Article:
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Walkabout at Jurong GRC: Chance encounter with Minister Tharman Shanmugaratnam


When Mature People Meet….. Collaboration Becomes Possible

The walkabout at Taman Jurong Market and Food Centre on Sunday saw SingFirst achieving several “firsts”. This is what we mean:

1. First walkabout when we met a minister making his round at the same location

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2. First attempt in getting the members and supporters to take public transport to the walkabout location

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3. First largest turn out by our members and supporters

DSC_96434. First ever longest walkabout route

DSC_95095. First ever most photo requests by members of the public with our chairman and secretary general

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DSC_9637DSC_9636DSC_9624Taking the public transport to the location was our first attempt in building the bond and rapport between the members and supporters. This arrangement also allowed us to gain exposure and to publicise our party name. Everyone was enthusiastic and admitted that it was indeed a refreshing idea.

This walkabout was by far the largest turn out by our member and supporters. A total of 25 of us gathered at Lakeside MRT before making our way to Taman Jurong Market and Food Centre. SingFirst is encouraged by the great support by our members! It goes to show that we are growing in terms of membership.

As the market and food centre occupies 3 storeys with several units on each floor, it made its way into our record book for the longest walkabout route. Apart from the market and food centre, we also seized the opportunity to visit the nearby flea market. We were pleasantly surprised that many patrons at the market and food centre immediately recognized our chairman, Dr Ang Yong Guan and secretary general, Mr Tan Jee Say. We were even more surprised when several of them came up to the duo and asked for their pictures to be taken together.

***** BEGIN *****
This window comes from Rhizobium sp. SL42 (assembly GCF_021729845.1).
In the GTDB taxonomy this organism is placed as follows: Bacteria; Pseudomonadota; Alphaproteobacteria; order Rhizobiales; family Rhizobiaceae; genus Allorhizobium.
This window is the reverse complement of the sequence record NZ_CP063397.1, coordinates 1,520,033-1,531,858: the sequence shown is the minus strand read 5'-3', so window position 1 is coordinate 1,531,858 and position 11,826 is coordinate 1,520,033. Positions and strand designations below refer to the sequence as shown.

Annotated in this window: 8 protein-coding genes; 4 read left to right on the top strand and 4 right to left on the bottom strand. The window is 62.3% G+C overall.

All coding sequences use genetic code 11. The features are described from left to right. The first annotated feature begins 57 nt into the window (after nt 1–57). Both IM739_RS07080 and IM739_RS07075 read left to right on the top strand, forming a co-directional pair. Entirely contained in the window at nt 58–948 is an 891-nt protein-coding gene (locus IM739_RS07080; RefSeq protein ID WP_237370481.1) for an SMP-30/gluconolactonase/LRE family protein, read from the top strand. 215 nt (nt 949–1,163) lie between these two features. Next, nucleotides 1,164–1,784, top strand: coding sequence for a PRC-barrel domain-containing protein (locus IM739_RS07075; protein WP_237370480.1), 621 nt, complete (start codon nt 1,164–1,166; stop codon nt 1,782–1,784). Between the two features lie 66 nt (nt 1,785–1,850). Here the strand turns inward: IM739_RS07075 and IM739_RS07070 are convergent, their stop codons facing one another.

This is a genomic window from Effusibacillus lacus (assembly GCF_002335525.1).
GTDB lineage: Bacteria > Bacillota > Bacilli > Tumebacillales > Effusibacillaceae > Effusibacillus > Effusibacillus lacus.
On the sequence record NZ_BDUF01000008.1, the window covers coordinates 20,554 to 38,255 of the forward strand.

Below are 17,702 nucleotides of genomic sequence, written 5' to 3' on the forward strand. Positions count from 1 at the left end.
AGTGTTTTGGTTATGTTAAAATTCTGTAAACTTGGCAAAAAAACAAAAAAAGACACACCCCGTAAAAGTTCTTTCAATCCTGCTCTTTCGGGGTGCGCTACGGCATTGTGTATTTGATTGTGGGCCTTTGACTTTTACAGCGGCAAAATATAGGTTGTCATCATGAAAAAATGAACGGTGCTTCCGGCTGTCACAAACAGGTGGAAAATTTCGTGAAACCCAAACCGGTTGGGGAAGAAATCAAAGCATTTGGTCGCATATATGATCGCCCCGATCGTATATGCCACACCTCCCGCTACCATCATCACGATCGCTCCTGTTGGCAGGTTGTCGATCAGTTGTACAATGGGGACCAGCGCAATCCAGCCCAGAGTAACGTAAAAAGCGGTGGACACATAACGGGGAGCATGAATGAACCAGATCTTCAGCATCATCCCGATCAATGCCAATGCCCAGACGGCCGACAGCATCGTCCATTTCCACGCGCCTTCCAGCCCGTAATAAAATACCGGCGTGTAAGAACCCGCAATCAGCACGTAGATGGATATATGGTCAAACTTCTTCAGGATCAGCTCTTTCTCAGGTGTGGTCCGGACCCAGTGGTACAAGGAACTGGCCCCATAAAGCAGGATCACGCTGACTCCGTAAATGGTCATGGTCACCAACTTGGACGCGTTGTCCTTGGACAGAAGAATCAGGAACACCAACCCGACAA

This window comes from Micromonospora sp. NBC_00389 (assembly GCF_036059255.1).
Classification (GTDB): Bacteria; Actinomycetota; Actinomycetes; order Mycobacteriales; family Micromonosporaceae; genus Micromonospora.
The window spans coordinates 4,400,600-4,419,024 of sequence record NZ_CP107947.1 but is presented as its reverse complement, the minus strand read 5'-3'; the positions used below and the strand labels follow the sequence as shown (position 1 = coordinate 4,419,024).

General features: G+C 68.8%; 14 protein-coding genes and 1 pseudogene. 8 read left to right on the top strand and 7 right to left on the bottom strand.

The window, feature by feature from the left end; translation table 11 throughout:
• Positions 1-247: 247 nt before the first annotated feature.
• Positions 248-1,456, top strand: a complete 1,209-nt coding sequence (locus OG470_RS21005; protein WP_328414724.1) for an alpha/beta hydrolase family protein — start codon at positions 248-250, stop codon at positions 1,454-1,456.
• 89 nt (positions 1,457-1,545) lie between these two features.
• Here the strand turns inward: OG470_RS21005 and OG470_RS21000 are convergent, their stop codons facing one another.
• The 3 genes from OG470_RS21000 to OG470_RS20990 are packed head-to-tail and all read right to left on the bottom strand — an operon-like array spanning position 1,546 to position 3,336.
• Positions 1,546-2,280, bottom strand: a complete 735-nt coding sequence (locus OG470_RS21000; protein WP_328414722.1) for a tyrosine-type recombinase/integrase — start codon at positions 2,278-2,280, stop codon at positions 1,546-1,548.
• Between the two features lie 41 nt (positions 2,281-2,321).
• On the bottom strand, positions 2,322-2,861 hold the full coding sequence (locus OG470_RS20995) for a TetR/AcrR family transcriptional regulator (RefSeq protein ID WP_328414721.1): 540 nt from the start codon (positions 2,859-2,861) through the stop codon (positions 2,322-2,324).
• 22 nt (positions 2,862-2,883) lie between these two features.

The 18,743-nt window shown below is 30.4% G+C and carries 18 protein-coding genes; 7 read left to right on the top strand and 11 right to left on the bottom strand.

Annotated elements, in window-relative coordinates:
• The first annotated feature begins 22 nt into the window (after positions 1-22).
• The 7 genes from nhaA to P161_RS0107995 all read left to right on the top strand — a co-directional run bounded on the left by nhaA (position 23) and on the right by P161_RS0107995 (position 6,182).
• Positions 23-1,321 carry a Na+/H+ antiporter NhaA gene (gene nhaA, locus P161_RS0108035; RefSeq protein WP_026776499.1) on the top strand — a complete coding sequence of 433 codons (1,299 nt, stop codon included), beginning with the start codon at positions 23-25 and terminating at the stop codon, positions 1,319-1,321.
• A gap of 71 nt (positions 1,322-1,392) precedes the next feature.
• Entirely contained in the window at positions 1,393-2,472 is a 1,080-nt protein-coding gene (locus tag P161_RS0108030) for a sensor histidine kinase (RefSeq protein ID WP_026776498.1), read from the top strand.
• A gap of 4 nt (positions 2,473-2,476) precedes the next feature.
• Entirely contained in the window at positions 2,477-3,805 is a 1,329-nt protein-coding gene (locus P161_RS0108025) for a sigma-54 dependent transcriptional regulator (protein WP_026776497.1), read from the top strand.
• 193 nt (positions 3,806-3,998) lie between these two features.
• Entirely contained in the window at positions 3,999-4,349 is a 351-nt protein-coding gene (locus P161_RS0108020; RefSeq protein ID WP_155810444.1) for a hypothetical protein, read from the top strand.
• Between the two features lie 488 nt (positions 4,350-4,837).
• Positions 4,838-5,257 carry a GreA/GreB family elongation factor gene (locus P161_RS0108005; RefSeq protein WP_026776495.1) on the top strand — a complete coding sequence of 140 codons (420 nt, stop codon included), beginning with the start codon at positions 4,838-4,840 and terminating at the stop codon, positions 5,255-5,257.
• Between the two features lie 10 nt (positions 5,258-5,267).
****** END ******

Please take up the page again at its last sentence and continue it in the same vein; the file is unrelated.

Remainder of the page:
The most pleasant encounter during this walkabout was the chance meeting with the finance minister, Mr Tharman Shanmugaratnam. He too was at the food centre greeting the residents. He was pleasant and greeted us with warm smiles and handshakes. We suggested having a photo together and he agreed without any hesitation. That wasn’t the end of our encounter with him. While taking a break from the walkabout at a nearby coffee shop, he came to us and said that the coffee shop has the cheapest food in the area.

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From this walkabout, we would like to highlight some interesting points from the residents and our brief meeting with Mr Tharman Shanmugaratnam:

  • The residents recognized that there is a need for a political change in Singapore. They are also curious who will be the candidates for SingFirst and whether we are up to the mark to take on the ruling party in the next election. Many still bear the scars from the memory of the 1960s and 1970s during the tussle between Barisan Socialis and the PAP.